A veteran of 15 years in child welfare, Penny Esser has never weathered a tougher climate for the work to which she's so devoted – recruiting foster parents.
“It's as bad as I've seen,” said Esser, who's based in Medford, Ore. “We are really at a critical shortage – we're crowding the foster homes that we have.”
Even in good times, recruitment is challenging.
Now, amid epic economic turmoil, the challenge is aggravated – especially in states like Oregon, where payment rates to foster parents fall below what's needed.
“It's the fear factor that's keeping some people from even applying,” said Don Darland, who heads the Oregon Foster Parent Association.
Darland, a quadriplegic, is a retired Marine officer. He said he and his wife have been foster parents for 18 years, caring over that span for about 60 children, many with physical or emotional problems.
Retention is a problem in Oregon, with a need to replace at least 60 percent of the foster parents every two years, Darland said.
“It's always been a problem even in the best of times – and it's probably going to get worse before it gets better,” said Lauri Stewart, a spokeswoman for Oregon's Department of Human Services. “People are being pinched hard.”
Stewart said the number of foster homes in Oregon has remained relatively steady in recent years but too low to provide optimal care. The consequences, she said, include assigning multiple children to each home and settling for less-than-desirable matches for special-needs and minority children.
There's particular concern about the financial struggles of foster parents caring for special-needs children with serious emotional problems.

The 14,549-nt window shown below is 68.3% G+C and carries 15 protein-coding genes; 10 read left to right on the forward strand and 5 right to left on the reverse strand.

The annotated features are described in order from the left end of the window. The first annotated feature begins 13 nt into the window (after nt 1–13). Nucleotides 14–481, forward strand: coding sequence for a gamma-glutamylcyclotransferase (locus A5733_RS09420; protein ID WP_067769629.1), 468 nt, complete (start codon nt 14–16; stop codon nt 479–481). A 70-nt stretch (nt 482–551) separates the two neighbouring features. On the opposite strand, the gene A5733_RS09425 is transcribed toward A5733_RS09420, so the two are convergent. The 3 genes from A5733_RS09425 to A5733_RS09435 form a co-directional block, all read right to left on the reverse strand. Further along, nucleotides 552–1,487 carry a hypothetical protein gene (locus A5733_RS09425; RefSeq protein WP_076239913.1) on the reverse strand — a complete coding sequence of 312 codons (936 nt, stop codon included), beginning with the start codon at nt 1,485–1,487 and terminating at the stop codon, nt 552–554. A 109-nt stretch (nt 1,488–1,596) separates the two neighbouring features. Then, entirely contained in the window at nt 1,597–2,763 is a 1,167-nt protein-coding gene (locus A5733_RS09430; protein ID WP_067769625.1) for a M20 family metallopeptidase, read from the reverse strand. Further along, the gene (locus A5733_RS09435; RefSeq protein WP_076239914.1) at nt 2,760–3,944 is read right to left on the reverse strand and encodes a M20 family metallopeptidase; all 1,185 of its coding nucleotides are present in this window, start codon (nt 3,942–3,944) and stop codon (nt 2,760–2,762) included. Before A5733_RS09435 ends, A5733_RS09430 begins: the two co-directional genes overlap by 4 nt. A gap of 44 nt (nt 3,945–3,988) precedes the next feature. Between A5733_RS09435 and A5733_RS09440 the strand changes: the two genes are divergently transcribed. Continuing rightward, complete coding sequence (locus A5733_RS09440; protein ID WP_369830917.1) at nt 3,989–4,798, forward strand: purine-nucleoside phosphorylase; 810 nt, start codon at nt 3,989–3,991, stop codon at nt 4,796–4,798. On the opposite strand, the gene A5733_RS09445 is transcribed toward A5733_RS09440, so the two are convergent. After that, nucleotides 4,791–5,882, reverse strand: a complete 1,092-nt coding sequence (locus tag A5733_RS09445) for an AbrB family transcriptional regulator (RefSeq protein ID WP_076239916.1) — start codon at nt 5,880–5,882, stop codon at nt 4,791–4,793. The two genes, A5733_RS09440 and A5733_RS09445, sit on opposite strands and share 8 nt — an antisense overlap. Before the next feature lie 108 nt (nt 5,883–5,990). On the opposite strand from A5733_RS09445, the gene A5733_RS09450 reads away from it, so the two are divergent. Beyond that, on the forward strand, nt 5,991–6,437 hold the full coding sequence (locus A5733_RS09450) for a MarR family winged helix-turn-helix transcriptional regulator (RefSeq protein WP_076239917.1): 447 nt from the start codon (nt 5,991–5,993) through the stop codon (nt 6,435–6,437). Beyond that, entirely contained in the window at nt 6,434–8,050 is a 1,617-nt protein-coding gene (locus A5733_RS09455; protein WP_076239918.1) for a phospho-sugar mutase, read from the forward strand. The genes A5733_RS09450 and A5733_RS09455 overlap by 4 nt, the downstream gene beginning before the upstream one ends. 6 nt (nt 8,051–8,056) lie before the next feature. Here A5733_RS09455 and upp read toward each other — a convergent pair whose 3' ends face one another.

“The level of therapeutic needs for some kids is pretty high,” said Joe Kroll of the North American Council on Adoptable Children. “As we go into economic downturns, we start to lose some of those supports.”
Foster parent Susan Bell is wrestling with that very issue.
She and her husband already have two teenage foster sons in their home in Portland, and case workers are pleading with them to take more – including one youth who sexually molested a sibling and another who stabbed his mother.
“Are we wanting to tackle that with the amount of reimbursement we're getting? It's a heavy subject,” said Bell. “We realize the amount of supervision these kids require. … Generally, what's foremost on our minds is, ‘Can we financially continue to do this?'”
Bell, 58, said the state pays $512 a month for each of the boys now in their home – not enough to cover the surging costs of providing for them.
“Teenage boys don't eat a little bowl of cereal – they eat a mixing-bowl size,” Bell said.
For now, she and her husband are wary of taking on more children, despite the state's entreaties.
“If you take in a 14-year-old, you're looking at a four-year commitment, even if things worsen economically,” Bell said. “It's a 24-7 job that definitely has its rewards, but there is an emotional and financial cost.”
Esser also is seeking new solutions. She works for Oregon's Child Welfare Division in Jackson County, where about 325 children are in foster care – up from 200 five years ago.
Groping for new recruitment tactics, Esser recently went through a local directory, found the names of 134 places of worship in Jackson County, and issued an appeal.
“My challenge was, ‘Every church, one foster family,'” she said. “If we got every church to recruit one family out of their congregation, we'd be in really good shape.”